If you have your own mail server, you must create an A record that points to the mail server and a MX record that points to the A record, and you have to configure the mail server. But then you wouldn't have instructions mentioning 3 MX records.

  • Hi @RalfFriedl thanks for your reply. I see, so when you see mail.domain.com is that just a convention that's worth following? Yeah so my MX records don't point to an A record, they point to the server which I was told. So if these A records already exist, where will they exist? As I don't have anything in my DNS which, apart from these MX records, relating to mail. – C Shelton Oct 22 '18 at 23:06
  • Having mail.domain.com is common but not necessary. There may be reasons to use other names. The names you were given for the MX records should point to A records, otherwise you won't receive mails. The names should be servers from your mail provider, not names in your domain. – RalfFriedl Oct 22 '18 at 23:19
  • The MX records point to the mail server, and different slightly with priority. mx10.example.com for example. So this should be enough? – C Shelton Oct 22 '18 at 23:22
  • You can query the three names you have for A records, you should get at least one A record for each of the names. – RalfFriedl Oct 22 '18 at 23:33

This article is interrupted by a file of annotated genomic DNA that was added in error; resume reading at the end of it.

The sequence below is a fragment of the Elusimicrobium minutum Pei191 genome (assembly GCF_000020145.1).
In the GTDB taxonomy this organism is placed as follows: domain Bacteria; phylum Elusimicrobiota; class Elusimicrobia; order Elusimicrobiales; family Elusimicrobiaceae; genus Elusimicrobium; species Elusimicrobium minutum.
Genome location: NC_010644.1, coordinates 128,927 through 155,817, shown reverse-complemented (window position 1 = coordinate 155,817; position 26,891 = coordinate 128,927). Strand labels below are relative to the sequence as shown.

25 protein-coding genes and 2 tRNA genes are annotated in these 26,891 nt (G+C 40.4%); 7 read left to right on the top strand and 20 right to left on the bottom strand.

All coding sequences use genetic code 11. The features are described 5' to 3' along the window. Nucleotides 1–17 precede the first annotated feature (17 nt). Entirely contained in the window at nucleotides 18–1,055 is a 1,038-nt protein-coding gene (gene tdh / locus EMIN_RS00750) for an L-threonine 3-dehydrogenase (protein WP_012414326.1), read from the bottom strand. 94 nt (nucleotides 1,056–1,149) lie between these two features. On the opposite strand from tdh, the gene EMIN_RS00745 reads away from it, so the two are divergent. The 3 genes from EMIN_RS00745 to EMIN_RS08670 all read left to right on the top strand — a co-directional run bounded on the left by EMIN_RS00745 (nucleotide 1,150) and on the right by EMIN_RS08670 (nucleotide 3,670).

• Correct, I queried the 3 names and they do have an associated A record. With regards to email clients, what SMTP sever name should be used, as this was previously mail.domain.com? Would it now be just domain.com? – C Shelton Oct 22 '18 at 23:41
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The convention to use mail.domain.com is becoming a standard because of some non technical's points too;

  • Often mail server can be setup for OWA or remote mail navigation in a browser. As such it's easy to tell a user to navigate to mail.domain.com for that purpose.

  • If you use multiple web service and have a router that allow it, using a dedicated name for the OWA will allow you at the router level to process inbound NAT rule for the web service that will redirect to the correct web server depending on the domain name the user is requesting.

You could use any entry in your MX record, but using mail.domain.com is convenient to say atleast for a end user view.

  • Ok so if I was to use mail.domain.com how would I set that up? Would I create an A record which points mail to the IP of the mail server? And then point my MX to mail.domain.com? – C Shelton Oct 23 '18 at 5:51
  • I have been provided 3 different MX values based on priority. Would I just choose one arbitrarily? Would I then lose the ability to prioritise the MX values? – C Shelton Oct 23 '18 at 9:33
  • @CShelton I would create that A record, that point to the MX, but for MX priority, do you got multiple WAN IP or a reason to use 3 MX record ? If no I would only use one. – yagmoth555 Oct 23 '18 at 16:02